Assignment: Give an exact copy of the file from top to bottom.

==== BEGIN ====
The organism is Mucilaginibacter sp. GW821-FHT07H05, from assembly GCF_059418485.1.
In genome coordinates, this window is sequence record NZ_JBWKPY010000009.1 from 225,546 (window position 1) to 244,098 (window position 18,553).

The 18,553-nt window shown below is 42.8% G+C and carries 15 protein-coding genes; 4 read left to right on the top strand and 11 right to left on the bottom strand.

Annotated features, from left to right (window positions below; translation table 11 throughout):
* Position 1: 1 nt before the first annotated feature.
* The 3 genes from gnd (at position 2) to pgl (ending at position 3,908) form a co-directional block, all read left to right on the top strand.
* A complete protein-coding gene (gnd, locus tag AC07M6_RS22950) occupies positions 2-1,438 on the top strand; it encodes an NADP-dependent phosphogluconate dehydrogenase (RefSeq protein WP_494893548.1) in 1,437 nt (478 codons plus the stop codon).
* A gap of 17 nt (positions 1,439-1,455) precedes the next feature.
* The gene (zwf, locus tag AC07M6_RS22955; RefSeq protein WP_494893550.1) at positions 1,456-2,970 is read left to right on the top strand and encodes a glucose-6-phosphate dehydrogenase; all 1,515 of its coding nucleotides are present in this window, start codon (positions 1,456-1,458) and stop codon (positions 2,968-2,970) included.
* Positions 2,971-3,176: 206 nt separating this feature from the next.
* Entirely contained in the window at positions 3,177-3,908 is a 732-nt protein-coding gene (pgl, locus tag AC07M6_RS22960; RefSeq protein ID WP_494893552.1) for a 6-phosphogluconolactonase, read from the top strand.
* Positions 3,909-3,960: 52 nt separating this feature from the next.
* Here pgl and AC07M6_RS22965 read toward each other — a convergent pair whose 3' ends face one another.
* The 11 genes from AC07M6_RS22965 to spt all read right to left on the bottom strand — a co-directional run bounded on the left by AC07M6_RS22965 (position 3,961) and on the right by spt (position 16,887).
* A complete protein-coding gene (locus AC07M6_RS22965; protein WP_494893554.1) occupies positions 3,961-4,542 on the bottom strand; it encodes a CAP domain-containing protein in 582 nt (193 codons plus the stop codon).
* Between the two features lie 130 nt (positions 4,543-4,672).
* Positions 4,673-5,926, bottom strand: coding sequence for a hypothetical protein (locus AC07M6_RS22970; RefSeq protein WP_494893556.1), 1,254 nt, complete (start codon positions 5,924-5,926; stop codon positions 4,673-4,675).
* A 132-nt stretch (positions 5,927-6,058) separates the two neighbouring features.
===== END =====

The organism is Mucilaginibacter sp. GW821-FHT07H05, from assembly GCF_059418485.1.
In genome coordinates, this window is sequence record NZ_JBWKPY010000009.1 from 225,546 (window position 1) to 244,098 (window position 18,553).

The 18,553-nt window shown below is 42.8% G+C and carries 15 protein-coding genes; 4 read left to right on the top strand and 11 right to left on the bottom strand.

Annotated features, from left to right (window positions below; translation table 11 throughout):
* Position 1: 1 nt before the first annotated feature.
* The 3 genes from gnd (at position 2) to pgl (ending at position 3,908) form a co-directional block, all read left to right on the top strand.
* A complete protein-coding gene (gnd, locus tag AC07M6_RS22950) occupies positions 2-1,438 on the top strand; it encodes an NADP-dependent phosphogluconate dehydrogenase (RefSeq protein WP_494893548.1) in 1,437 nt (478 codons plus the stop codon).
* A gap of 17 nt (positions 1,439-1,455) precedes the next feature.
* The gene (zwf, locus tag AC07M6_RS22955; RefSeq protein WP_494893550.1) at positions 1,456-2,970 is read left to right on the top strand and encodes a glucose-6-phosphate dehydrogenase; all 1,515 of its coding nucleotides are present in this window, start codon (positions 1,456-1,458) and stop codon (positions 2,968-2,970) included.
* Positions 2,971-3,176: 206 nt separating this feature from the next.
* Entirely contained in the window at positions 3,177-3,908 is a 732-nt protein-coding gene (pgl, locus tag AC07M6_RS22960; RefSeq protein ID WP_494893552.1) for a 6-phosphogluconolactonase, read from the top strand.
* Positions 3,909-3,960: 52 nt separating this feature from the next.
* Here pgl and AC07M6_RS22965 read toward each other — a convergent pair whose 3' ends face one another.
* The 11 genes from AC07M6_RS22965 to spt all read right to left on the bottom strand — a co-directional run bounded on the left by AC07M6_RS22965 (position 3,961) and on the right by spt (position 16,887).
* A complete protein-coding gene (locus AC07M6_RS22965; protein WP_494893554.1) occupies positions 3,961-4,542 on the bottom strand; it encodes a CAP domain-containing protein in 582 nt (193 codons plus the stop codon).
* Between the two features lie 130 nt (positions 4,543-4,672).
* Positions 4,673-5,926, bottom strand: coding sequence for a hypothetical protein (locus AC07M6_RS22970; RefSeq protein WP_494893556.1), 1,254 nt, complete (start codon positions 5,924-5,926; stop codon positions 4,673-4,675).
* A 132-nt stretch (positions 5,927-6,058) separates the two neighbouring features.